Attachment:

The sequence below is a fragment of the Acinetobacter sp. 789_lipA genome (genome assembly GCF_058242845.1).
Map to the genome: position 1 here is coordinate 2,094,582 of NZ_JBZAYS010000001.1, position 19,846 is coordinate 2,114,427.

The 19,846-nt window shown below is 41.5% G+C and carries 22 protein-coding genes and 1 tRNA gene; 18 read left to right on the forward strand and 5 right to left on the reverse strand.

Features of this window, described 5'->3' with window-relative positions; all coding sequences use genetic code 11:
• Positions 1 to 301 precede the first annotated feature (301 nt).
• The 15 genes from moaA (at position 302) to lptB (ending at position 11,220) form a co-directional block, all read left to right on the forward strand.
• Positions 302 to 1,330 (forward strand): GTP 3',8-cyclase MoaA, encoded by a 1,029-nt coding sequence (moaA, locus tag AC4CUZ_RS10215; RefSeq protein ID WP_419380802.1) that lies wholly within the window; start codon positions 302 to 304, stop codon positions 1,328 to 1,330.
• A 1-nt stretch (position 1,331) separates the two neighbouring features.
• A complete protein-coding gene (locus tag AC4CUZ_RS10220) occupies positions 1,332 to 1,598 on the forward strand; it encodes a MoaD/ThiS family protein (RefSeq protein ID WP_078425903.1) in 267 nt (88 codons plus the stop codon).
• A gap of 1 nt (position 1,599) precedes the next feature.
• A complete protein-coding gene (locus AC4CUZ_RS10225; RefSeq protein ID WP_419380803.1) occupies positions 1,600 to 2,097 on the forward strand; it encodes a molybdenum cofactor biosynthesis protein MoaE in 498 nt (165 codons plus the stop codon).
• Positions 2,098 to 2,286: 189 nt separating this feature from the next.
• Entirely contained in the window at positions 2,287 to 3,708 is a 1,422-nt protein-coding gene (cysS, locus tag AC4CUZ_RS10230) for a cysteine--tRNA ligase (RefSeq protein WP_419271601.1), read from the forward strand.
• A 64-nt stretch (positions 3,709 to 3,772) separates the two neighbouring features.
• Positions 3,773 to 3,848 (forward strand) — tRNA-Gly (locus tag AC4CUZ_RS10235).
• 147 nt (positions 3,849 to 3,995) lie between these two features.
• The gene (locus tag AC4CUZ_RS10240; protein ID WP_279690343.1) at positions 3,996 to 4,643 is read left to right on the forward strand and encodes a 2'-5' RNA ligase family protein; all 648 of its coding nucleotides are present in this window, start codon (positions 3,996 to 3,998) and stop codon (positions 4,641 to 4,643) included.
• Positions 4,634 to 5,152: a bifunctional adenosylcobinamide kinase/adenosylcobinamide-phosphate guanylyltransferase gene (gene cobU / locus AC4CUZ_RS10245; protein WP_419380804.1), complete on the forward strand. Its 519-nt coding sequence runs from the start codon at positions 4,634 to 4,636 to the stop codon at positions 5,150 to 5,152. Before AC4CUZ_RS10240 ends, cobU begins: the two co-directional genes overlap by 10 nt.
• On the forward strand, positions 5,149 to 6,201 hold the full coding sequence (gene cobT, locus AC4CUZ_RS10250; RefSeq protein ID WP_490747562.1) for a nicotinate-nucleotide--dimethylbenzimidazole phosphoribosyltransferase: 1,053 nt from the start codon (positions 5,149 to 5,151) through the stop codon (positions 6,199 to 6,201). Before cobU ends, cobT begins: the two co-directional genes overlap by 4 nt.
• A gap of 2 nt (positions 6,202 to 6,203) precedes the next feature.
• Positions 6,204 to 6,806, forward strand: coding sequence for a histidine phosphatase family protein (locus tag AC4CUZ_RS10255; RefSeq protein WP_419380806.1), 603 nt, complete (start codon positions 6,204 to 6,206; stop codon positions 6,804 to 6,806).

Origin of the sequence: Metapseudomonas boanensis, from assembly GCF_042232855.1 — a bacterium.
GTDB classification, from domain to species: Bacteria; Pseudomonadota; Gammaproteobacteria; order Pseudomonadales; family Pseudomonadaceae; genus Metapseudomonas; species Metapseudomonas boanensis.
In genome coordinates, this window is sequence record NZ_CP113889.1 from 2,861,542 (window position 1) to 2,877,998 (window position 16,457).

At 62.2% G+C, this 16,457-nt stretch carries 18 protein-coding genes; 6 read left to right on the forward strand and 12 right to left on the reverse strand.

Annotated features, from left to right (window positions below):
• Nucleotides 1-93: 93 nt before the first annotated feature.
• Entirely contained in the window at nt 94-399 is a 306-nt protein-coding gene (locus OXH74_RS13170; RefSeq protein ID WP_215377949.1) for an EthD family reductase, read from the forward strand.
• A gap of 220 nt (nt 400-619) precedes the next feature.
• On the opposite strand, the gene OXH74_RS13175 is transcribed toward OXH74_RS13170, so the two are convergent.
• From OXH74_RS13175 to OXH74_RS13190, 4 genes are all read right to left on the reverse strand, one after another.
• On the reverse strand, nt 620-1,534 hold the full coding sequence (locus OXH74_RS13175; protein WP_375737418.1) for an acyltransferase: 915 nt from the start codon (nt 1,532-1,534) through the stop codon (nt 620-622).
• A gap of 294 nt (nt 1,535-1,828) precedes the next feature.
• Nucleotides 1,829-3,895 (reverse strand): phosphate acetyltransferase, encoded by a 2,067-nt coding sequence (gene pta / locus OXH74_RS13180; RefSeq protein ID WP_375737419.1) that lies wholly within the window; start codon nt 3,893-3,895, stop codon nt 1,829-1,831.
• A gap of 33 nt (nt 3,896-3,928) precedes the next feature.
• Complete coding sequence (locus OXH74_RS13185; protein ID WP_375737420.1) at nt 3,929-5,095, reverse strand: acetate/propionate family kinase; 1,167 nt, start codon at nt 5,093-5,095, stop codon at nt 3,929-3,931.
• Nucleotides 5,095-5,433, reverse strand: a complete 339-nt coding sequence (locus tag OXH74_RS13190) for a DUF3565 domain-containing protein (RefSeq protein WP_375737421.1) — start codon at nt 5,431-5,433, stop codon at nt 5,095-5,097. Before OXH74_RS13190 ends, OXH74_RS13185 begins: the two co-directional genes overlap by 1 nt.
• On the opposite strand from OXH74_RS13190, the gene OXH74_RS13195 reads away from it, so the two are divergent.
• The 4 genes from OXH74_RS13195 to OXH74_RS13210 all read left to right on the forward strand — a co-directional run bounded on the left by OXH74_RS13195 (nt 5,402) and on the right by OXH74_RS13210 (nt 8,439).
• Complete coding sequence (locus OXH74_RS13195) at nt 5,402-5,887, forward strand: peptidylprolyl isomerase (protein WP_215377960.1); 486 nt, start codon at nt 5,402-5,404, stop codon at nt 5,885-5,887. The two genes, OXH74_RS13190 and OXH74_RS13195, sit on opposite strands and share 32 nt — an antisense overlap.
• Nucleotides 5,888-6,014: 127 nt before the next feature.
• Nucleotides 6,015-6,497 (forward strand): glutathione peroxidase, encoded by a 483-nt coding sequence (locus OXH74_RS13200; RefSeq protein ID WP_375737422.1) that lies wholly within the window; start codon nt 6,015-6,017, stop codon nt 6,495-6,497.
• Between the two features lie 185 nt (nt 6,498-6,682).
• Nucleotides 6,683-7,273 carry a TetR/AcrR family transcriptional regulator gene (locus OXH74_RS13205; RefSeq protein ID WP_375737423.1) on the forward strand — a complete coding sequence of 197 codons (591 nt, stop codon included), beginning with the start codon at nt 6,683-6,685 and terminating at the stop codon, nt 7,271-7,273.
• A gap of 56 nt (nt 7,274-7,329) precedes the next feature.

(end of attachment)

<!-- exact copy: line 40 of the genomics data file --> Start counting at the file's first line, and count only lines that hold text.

• Complete coding sequence (locus OXH74_RS13195) at nt 5,402-5,887, forward strand: peptidylprolyl isomerase (protein WP_215377960.1); 486 nt, start codon at nt 5,402-5,404, stop codon at nt 5,885-5,887. The two genes, OXH74_RS13190 and OXH74_RS13195, sit on opposite strands and share 32 nt — an antisense overlap.